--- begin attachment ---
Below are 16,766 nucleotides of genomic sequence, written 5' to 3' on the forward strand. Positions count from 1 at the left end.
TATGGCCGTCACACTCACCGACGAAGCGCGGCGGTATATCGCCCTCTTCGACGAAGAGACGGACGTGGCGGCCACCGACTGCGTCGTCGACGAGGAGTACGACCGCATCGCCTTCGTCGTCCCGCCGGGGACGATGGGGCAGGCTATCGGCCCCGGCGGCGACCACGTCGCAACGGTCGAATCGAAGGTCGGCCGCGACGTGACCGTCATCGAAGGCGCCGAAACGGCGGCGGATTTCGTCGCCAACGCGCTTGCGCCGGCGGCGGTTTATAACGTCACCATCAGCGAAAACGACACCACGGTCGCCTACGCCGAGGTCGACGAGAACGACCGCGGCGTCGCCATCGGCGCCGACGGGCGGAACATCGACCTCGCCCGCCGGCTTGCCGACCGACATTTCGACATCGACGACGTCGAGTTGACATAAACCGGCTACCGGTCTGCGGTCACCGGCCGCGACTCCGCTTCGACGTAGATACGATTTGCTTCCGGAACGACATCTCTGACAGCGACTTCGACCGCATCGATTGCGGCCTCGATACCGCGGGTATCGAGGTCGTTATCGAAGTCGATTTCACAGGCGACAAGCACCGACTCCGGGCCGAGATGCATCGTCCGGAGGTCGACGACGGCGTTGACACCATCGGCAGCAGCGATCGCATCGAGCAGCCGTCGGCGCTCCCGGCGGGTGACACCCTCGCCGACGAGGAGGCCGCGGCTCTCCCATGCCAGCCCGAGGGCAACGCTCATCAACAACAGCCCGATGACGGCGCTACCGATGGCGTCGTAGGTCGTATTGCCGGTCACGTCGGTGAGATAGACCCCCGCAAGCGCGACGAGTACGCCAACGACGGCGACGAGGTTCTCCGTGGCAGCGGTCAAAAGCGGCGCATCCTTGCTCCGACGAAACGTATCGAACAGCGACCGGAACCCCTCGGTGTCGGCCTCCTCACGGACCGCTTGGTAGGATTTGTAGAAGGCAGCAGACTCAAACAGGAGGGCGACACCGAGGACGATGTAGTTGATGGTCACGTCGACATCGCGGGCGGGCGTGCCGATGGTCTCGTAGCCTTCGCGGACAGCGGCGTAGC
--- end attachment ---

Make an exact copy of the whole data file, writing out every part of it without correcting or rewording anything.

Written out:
Below are 16,766 nucleotides of genomic sequence, written 5' to 3' on the forward strand. Positions count from 1 at the left end.
TATGGCCGTCACACTCACCGACGAAGCGCGGCGGTATATCGCCCTCTTCGACGAAGAGACGGACGTGGCGGCCACCGACTGCGTCGTCGACGAGGAGTACGACCGCATCGCCTTCGTCGTCCCGCCGGGGACGATGGGGCAGGCTATCGGCCCCGGCGGCGACCACGTCGCAACGGTCGAATCGAAGGTCGGCCGCGACGTGACCGTCATCGAAGGCGCCGAAACGGCGGCGGATTTCGTCGCCAACGCGCTTGCGCCGGCGGCGGTTTATAACGTCACCATCAGCGAAAACGACACCACGGTCGCCTACGCCGAGGTCGACGAGAACGACCGCGGCGTCGCCATCGGCGCCGACGGGCGGAACATCGACCTCGCCCGCCGGCTTGCCGACCGACATTTCGACATCGACGACGTCGAGTTGACATAAACCGGCTACCGGTCTGCGGTCACCGGCCGCGACTCCGCTTCGACGTAGATACGATTTGCTTCCGGAACGACATCTCTGACAGCGACTTCGACCGCATCGATTGCGGCCTCGATACCGCGGGTATCGAGGTCGTTATCGAAGTCGATTTCACAGGCGACAAGCACCGACTCCGGGCCGAGATGCATCGTCCGGAGGTCGACGACGGCGTTGACACCATCGGCAGCAGCGATCGCATCGAGCAGCCGTCGGCGCTCCCGGCGGGTGACACCCTCGCCGACGAGGAGGCCGCGGCTCTCCCATGCCAGCCCGAGGGCAACGCTCATCAACAACAGCCCGATGACGGCGCTACCGATGGCGTCGTAGGTCGTATTGCCGGTCACGTCGGTGAGATAGACCCCCGCAAGCGCGACGAGTACGCCAACGACGGCGACGAGGTTCTCCGTGGCAGCGGTCAAAAGCGGCGCATCCTTGCTCCGACGAAACGTATCGAACAGCGACCGGAACCCCTCGGTGTCGGCCTCCTCACGGACCGCTTGGTAGGATTTGTAGAAGGCAGCAGACTCAAACAGGAGGGCGACACCGAGGACGATGTAGTTGATGGTCACGTCGACATCGCGGGCGGGCGTGCCGATGGTCTCGTAGCCTTCGCGGACAGCGGCGTAGC